Christ himself would have no one denied salvation and incorporation into his Church. We can take from the above verses and all of the ones we seen already that Christ does would not deny infant baptism in fact he seems here to be in-explicitly condoning it. He gives them a blessing surly he would have them receive baptism by the faith of their parents. More to the point if we respect and believe in the authority of the Catholic Church as it has come down to us by Christ, in which Christ speaks to us through his Church the pillar and ground of the truth. We must then accept what he teaches through it. 

“But if I tarry long, that thou mayest know how thou oughtest to behave thyself in the house of God, which is the church of the living God, the pillar and ground of the truth.” (1 Tim 3:15)

Baptism replaces circumcision. “In whom also ye are circumcised with the circumcision made without hands, in putting off the body of the sins of the flesh by the circumcision of Christ: Buried with him in baptism, wherein also ye are risen with him through the faith of the operation of God, who hath raised him from the dead.” (Col 2:11-12)
The Jews celebrated the right of circumcision at the 8th day after the birth of the child. Likewise infant baptism should take place around the same time, some may say even exactly on the eighth day. There is no exact day in the Church that a child must be baptized, but the sooner the better is the rule. More on this see the jimmy Akin video below.

We can safely assume that infants were baptized along with their parent converts to the faith from the next verses. Of course infant baptism is not explicitly taught in Scripture. The authority of the Church given by Christ has explicitly and infallibly proclaimed this practice as necessary and holy.

We see in Scripture in addition to the above verses, that whole households were converted and baptized. This would have included anyone living in the household especially infants and children of all ages.

 And when she was baptized, and her household, she besought us, saying, If ye have judged me to be faithful to the Lord, come into my house, and abide there. And she constrained us.” (Acts 16:15)

“And they said, Believe on the Lord Jesus Christ, and thou shalt be saved, and thy house. And they spake unto him the word of the Lord, and to all that were in his house. And he took them the same hour of the night, and washed their stripes; and was baptized, he and all his, straightway.” (Acts 16:31-33)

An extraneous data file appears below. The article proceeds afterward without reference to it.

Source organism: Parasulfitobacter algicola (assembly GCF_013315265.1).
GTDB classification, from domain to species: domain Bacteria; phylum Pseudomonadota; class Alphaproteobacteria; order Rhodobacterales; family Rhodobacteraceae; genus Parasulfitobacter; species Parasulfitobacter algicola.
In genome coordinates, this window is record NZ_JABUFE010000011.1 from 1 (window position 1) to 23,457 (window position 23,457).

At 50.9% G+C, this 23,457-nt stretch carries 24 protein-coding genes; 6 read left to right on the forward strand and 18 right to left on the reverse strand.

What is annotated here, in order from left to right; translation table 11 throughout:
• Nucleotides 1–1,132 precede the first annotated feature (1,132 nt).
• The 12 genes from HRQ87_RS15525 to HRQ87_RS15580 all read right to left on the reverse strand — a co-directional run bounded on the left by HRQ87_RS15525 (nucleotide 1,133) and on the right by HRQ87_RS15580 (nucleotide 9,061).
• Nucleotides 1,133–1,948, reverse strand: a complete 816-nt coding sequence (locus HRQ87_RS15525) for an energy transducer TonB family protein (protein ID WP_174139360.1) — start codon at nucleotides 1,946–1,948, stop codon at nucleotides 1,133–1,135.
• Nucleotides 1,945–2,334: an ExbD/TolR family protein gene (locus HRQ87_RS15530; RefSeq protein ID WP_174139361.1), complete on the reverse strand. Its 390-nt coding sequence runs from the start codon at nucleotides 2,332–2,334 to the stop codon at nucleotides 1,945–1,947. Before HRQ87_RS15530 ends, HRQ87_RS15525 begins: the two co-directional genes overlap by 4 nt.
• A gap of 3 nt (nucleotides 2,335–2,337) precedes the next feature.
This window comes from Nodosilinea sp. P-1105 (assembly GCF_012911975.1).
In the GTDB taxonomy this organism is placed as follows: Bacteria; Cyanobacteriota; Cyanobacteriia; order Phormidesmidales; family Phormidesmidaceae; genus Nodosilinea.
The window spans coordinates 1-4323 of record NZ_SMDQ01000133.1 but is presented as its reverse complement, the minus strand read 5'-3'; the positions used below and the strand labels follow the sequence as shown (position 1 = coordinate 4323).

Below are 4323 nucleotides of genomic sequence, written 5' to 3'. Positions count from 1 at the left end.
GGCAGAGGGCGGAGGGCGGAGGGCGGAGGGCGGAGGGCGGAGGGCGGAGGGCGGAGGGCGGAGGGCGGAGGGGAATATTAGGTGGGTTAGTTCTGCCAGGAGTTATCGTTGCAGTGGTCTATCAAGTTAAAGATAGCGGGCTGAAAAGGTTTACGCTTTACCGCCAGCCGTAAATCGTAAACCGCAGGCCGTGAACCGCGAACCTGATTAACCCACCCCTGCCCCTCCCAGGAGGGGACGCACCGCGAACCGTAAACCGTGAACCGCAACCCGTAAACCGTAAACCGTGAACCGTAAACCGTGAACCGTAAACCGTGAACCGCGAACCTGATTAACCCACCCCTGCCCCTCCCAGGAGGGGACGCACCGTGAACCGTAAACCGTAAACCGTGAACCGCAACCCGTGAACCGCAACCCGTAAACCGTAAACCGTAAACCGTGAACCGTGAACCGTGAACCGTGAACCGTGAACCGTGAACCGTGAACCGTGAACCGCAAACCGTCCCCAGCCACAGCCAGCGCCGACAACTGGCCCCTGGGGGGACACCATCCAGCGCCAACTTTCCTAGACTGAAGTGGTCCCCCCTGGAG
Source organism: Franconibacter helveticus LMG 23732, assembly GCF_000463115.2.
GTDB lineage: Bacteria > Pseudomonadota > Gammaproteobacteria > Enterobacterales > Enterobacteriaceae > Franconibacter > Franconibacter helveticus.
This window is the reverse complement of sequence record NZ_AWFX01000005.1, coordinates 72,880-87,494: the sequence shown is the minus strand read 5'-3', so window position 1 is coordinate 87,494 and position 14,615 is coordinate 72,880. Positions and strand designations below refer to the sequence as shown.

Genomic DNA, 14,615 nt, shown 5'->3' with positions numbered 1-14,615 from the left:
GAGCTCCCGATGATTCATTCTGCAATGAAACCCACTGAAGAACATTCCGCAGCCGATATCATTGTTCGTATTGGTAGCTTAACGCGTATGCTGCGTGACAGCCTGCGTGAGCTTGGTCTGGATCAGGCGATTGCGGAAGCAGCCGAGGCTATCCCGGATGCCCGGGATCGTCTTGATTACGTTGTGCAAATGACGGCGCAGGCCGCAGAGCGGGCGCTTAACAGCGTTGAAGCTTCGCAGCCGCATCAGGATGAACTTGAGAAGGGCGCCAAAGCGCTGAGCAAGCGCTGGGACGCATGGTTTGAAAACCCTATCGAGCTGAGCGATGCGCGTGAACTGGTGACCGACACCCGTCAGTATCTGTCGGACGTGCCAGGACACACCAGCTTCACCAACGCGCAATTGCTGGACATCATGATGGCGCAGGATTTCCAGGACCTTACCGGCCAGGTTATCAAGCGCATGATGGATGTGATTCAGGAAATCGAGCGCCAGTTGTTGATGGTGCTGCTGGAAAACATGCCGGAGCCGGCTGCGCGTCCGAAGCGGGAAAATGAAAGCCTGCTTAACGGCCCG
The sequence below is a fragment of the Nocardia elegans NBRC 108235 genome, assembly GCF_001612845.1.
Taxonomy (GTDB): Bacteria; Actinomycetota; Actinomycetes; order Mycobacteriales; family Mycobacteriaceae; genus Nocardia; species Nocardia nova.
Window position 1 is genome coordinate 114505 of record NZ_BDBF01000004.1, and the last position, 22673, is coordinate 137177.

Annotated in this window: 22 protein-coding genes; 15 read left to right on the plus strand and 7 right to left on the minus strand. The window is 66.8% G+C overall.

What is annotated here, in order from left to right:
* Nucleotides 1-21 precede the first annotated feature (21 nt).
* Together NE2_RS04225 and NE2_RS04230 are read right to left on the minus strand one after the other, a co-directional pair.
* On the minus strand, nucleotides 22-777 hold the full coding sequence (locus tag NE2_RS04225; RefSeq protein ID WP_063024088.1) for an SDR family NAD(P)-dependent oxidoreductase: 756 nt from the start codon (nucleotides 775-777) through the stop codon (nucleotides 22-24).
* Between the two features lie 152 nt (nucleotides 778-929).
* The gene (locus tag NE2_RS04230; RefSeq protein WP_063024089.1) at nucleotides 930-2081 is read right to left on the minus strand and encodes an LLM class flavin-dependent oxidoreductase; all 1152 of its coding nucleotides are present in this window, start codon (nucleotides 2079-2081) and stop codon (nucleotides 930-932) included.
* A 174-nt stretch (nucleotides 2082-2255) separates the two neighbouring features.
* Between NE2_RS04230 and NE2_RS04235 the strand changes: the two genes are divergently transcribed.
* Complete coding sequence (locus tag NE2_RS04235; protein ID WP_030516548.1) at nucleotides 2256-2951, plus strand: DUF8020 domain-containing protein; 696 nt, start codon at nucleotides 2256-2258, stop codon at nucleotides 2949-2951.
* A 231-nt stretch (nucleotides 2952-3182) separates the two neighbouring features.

“And I baptized also the household of Stephanas: besides, I know not whether I baptized any other” (1 Cor 1:16)

“And if it seem evil unto you to serve the Lord, choose you this day whom ye will serve; whether the gods which your fathers served that were on the other side of the flood, or the gods of the Amorites, in whose land ye dwell: but as for me and my house, we will serve the Lord.” (Jos 24:15)

In the Jewish tradition concerning circumcision likewise all of the males had to be circumcised even the servants of the household. The circumcision took place on the eighth day of birth, but also adult converts to Judaism had to be circumcised to become Jews and sharers in the Covenant promises. Baptism replaces circumcision and likewise was administered to infants as well as adults from the 1st century until today. This goes to show that infant baptism is just as valid as adult baptism and was in fact a practice in the Church since the 1st century.

How are infants baptized if they can’t repent and have faith?

Infants are baptized according to the faith of the whole church and by the faith of the parents or guardians who wish for the child to be raised a Christian and do not wish to exclude them from the New Covenant promises. Also what comes to mind is the fact that Christ being a perfect human being, the Word made flesh, makes up for what is still lacking in us after we believe and have come to him. If this is true for adult sinners surly it is true for the infant who being below the age of reason and lacking faith can still participate in the New Covenant in Christ and the salvation of his or her soul.